Religious Freedom Requires Give as Well as Take

Source: The Huffington Post

The always contentious issue of religious freedom appears to be heading back to the Supreme Court. Not that this court can be trusted to make a measured decision, but Lord knows we need someone to restore order and bring clarity to the principle and its application, which are subject to wildly different and often simplistic understandings.

On Friday, the justices considered accepting a case, Little Sisters of the Poor v. Burwell, or one of several related cases, involving how religiously affiliated non-profit groups receive exemptions from provisions in the Affordable Care Act requiring that contraceptives are part of employee health plans.

The key question before the high court: Is it too much of an imposition to expect a religiously affiliated organization to submit a form?

The plaintiffs, a charity called the Little Sisters of the Poor, are among numerous religiously affiliated hospitals, schools, and non-profits objecting to the mechanism the Obama administration has developed to ensure that contraceptives remain available to employees even when their employers object.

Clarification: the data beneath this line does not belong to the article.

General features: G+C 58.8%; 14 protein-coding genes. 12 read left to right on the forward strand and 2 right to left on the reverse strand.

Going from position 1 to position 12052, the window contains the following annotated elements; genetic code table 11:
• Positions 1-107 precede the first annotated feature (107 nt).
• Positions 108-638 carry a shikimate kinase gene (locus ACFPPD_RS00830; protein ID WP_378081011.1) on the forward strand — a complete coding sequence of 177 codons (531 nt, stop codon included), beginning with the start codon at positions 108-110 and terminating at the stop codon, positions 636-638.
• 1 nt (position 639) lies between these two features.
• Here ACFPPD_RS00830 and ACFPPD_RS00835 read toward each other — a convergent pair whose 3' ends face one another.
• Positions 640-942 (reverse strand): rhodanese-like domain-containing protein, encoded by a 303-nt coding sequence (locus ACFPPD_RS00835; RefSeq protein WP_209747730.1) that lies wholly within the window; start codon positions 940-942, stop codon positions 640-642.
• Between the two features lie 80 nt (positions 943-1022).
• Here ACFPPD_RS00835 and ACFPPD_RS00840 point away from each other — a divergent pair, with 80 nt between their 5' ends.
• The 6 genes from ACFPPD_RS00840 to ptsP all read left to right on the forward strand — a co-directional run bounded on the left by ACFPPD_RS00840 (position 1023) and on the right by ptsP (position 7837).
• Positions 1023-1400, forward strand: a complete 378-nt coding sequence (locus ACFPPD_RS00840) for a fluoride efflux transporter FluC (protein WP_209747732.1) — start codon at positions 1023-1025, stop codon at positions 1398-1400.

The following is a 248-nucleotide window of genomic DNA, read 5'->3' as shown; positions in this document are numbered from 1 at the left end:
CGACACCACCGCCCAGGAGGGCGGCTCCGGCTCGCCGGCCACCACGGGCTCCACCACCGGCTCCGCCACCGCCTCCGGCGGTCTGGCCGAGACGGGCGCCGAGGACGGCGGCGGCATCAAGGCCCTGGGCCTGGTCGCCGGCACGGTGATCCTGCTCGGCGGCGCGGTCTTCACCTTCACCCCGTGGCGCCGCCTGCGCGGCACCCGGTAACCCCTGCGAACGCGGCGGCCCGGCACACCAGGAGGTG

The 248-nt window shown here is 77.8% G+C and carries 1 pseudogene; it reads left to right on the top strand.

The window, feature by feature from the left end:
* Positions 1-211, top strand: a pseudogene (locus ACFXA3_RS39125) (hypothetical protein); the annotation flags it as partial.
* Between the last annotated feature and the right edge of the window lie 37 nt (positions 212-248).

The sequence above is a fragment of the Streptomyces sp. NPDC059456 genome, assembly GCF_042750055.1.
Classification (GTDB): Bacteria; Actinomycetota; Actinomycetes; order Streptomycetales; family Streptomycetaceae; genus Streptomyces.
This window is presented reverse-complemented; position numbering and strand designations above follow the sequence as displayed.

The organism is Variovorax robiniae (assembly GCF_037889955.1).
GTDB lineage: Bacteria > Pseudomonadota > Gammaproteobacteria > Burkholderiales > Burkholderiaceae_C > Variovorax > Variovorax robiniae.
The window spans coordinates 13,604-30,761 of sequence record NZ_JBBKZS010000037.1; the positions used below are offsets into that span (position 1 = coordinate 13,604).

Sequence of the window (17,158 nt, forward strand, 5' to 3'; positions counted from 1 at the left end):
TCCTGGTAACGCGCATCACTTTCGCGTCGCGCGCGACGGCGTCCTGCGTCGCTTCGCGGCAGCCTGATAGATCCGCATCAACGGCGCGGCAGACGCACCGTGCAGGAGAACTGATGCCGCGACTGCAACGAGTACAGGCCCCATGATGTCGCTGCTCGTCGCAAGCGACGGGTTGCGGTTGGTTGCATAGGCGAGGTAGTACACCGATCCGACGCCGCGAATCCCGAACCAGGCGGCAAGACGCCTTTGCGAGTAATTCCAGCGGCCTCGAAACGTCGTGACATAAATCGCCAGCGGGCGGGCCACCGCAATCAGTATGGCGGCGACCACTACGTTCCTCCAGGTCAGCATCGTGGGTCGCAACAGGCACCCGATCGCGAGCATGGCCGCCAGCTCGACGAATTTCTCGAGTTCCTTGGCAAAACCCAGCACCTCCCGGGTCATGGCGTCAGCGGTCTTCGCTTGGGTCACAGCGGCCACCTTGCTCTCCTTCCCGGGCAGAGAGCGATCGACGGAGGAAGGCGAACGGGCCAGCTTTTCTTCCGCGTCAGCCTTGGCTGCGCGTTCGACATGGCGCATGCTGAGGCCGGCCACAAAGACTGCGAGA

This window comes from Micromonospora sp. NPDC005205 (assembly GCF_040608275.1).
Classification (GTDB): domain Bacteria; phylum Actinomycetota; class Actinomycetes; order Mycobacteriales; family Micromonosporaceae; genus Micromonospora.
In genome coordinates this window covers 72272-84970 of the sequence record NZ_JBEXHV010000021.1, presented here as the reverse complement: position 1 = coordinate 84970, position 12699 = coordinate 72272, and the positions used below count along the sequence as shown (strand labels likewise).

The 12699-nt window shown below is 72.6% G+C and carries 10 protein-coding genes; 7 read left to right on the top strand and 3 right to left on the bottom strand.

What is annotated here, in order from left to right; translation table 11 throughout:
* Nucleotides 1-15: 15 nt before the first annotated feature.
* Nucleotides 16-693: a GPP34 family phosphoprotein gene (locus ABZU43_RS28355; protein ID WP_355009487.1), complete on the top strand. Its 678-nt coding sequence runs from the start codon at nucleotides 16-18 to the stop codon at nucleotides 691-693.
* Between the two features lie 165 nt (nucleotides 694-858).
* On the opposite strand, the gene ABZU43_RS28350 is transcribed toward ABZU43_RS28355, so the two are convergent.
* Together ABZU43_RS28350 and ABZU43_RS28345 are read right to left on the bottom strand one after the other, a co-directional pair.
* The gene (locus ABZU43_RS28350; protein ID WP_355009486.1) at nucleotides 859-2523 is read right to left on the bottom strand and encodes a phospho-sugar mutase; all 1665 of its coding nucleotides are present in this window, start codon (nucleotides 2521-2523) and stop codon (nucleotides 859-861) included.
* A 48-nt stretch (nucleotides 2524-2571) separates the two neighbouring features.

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In a move that has set many liberal eyes to rolling, the religious non-profits are claiming moral opposition, not just to providing contraceptives — a claim the Obama administration respects — but also to the very act of requesting the exemption, which activates the insurance company or a third party to step in to provide the contraceptive coverage.

Seen from the Sisters’ perspective, submitting the form is an act of complicity, of aiding and abetting a moral crime. The sin of using birth control continues, and the employer has acted to facilitate it.

Fair point, in the abstract. But even if the religious employers aren’t being as ridiculous as they might seem to those outside their world, there might be no avoiding this particular mechanism, or one like it. And there might be no avoiding these groups continuing to have some small amount of complicity in the ongoing use of contraceptives however this particular conflict is resolved. Frankly, we are all involved in indirect support of things we oppose, including our participation in an ongoing exercise known as paying taxes.

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Categories: Belief

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